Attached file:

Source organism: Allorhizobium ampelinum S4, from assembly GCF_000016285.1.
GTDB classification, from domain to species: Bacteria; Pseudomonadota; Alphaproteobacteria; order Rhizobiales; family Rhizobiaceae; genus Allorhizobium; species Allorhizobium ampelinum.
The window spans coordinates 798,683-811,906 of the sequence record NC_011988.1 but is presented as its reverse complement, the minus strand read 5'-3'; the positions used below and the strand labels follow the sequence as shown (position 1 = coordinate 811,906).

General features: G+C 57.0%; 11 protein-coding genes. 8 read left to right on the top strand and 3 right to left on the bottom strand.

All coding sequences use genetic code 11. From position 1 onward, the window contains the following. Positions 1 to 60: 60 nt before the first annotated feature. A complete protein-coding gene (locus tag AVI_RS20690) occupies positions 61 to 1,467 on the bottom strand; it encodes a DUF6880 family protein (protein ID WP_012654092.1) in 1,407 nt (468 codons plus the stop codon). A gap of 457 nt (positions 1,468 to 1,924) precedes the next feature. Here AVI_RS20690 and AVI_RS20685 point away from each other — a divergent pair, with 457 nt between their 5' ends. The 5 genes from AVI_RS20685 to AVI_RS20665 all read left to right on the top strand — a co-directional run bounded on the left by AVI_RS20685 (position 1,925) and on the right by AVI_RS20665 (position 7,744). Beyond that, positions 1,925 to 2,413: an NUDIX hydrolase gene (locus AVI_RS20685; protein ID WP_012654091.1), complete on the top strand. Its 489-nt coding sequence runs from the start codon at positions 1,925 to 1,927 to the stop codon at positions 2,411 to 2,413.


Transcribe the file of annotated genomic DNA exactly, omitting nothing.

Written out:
Source organism: Allorhizobium ampelinum S4, from assembly GCF_000016285.1.
GTDB classification, from domain to species: Bacteria; Pseudomonadota; Alphaproteobacteria; order Rhizobiales; family Rhizobiaceae; genus Allorhizobium; species Allorhizobium ampelinum.
The window spans coordinates 798,683-811,906 of the sequence record NC_011988.1 but is presented as its reverse complement, the minus strand read 5'-3'; the positions used below and the strand labels follow the sequence as shown (position 1 = coordinate 811,906).

General features: G+C 57.0%; 11 protein-coding genes. 8 read left to right on the top strand and 3 right to left on the bottom strand.

All coding sequences use genetic code 11. From position 1 onward, the window contains the following. Positions 1 to 60: 60 nt before the first annotated feature. A complete protein-coding gene (locus tag AVI_RS20690) occupies positions 61 to 1,467 on the bottom strand; it encodes a DUF6880 family protein (protein ID WP_012654092.1) in 1,407 nt (468 codons plus the stop codon). A gap of 457 nt (positions 1,468 to 1,924) precedes the next feature. Here AVI_RS20690 and AVI_RS20685 point away from each other — a divergent pair, with 457 nt between their 5' ends. The 5 genes from AVI_RS20685 to AVI_RS20665 all read left to right on the top strand — a co-directional run bounded on the left by AVI_RS20685 (position 1,925) and on the right by AVI_RS20665 (position 7,744). Beyond that, positions 1,925 to 2,413: an NUDIX hydrolase gene (locus AVI_RS20685; protein ID WP_012654091.1), complete on the top strand. Its 489-nt coding sequence runs from the start codon at positions 1,925 to 1,927 to the stop codon at positions 2,411 to 2,413.